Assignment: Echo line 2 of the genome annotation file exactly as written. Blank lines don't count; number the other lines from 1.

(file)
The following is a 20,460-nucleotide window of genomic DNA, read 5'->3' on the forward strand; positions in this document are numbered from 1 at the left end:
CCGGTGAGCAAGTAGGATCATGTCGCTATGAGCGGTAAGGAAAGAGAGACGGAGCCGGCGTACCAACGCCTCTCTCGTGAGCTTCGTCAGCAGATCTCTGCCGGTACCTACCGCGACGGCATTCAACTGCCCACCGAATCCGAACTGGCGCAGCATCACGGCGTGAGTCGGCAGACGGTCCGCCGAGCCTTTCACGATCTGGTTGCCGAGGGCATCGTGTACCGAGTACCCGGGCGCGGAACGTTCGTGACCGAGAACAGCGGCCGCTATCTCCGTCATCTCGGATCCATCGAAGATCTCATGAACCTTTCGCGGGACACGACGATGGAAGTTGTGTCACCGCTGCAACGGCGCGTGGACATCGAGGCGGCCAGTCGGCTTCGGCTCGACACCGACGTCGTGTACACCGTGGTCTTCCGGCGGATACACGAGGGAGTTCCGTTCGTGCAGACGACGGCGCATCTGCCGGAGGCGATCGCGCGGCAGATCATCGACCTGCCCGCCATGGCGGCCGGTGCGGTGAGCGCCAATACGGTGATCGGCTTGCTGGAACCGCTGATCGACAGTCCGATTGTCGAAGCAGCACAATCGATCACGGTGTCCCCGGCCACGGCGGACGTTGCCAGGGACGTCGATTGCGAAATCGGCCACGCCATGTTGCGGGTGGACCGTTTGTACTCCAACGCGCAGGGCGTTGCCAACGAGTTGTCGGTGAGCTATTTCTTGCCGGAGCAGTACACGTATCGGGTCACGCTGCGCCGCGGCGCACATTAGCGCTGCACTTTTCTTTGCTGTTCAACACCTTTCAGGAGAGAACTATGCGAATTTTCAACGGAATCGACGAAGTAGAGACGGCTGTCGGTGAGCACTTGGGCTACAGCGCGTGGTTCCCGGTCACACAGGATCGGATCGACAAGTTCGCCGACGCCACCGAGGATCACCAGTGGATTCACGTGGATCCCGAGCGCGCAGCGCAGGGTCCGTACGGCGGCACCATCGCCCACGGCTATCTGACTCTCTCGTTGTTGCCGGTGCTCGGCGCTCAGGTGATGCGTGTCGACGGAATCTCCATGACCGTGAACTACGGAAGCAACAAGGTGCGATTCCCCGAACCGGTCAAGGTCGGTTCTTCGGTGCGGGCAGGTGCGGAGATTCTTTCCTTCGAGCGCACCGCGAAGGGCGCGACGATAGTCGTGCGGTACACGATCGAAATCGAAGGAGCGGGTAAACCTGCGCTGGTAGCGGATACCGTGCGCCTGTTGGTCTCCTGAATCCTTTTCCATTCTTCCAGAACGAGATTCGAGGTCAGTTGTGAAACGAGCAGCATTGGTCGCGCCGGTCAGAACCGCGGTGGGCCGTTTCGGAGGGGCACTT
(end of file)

CCGGTGAGCAAGTAGGATCATGTCGCTATGAGCGGTAAGGAAAGAGAGACGGAGCCGGCGTACCAACGCCTCTCTCGTGAGCTTCGTCAGCAGATCTCTGCCGGTACCTACCGCGACGGCATTCAACTGCCCACCGAATCCGAACTGGCGCAGCATCACGGCGTGAGTCGGCAGACGGTCCGCCGAGCCTTTCACGATCTGGTTGCCGAGGGCATCGTGTACCGAGTACCCGGGCGCGGAACGTTCGTGACCGAGAACAGCGGCCGCTATCTCCGTCATCTCGGATCCATCGAAGATCTCATGAACCTTTCGCGGGACACGACGATGGAAGTTGTGTCACCGCTGCAACGGCGCGTGGACATCGAGGCGGCCAGTCGGCTTCGGCTCGACACCGACGTCGTGTACACCGTGGTCTTCCGGCGGATACACGAGGGAGTTCCGTTCGTGCAGACGACGGCGCATCTGCCGGAGGCGATCGCGCGGCAGATCATCGACCTGCCCGCCATGGCGGCCGGTGCGGTGAGCGCCAATACGGTGATCGGCTTGCTGGAACCGCTGATCGACAGTCCGATTGTCGAAGCAGCACAATCGATCACGGTGTCCCCGGCCACGGCGGACGTTGCCAGGGACGTCGATTGCGAAATCGGCCACGCCATGTTGCGGGTGGACCGTTTGTACTCCAACGCGCAGGGCGTTGCCAACGAGTTGTCGGTGAGCTATTTCTTGCCGGAGCAGTACACGTATCGGGTCACGCTGCGCCGCGGCGCACATTAGCGCTGCACTTTTCTTTGCTGTTCAACACCTTTCAGGAGAGAACTATGCGAATTTTCAACGGAATCGACGAAGTAGAGACGGCTGTCGGTGAGCACTTGGGCTACAGCGCGTGGTTCCCGGTCACACAGGATCGGATCGACAAGTTCGCCGACGCCACCGAGGATCACCAGTGGATTCACGTGGATCCCGAGCGCGCAGCGCAGGGTCCGTACGGCGGCACCATCGCCCACGGCTATCTGACTCTCTCGTTGTTGCCGGTGCTCGGCGCTCAGGTGATGCGTGTCGACGGAATCTCCATGACCGTGAACTACGGAAGCAACAAGGTGCGATTCCCCGAACCGGTCAAGGTCGGTTCTTCGGTGCGGGCAGGTGCGGAGATTCTTTCCTTCGAGCGCACCGCGAAGGGCGCGACGATAGTCGTGCGGTACACGATCGAAATCGAAGGAGCGGGTAAACCTGCGCTGGTAGCGGATACCGTGCGCCTGTTGGTCTCCTGAATCCTTTTCCATTCTTCCAGAACGAGATTCGAGGTCAGTTGTGAAACGAGCAGCATTGGTCGCGCCGGTCAGAACCGCGGTGGGCCGTTTCGGAGGGGCACTT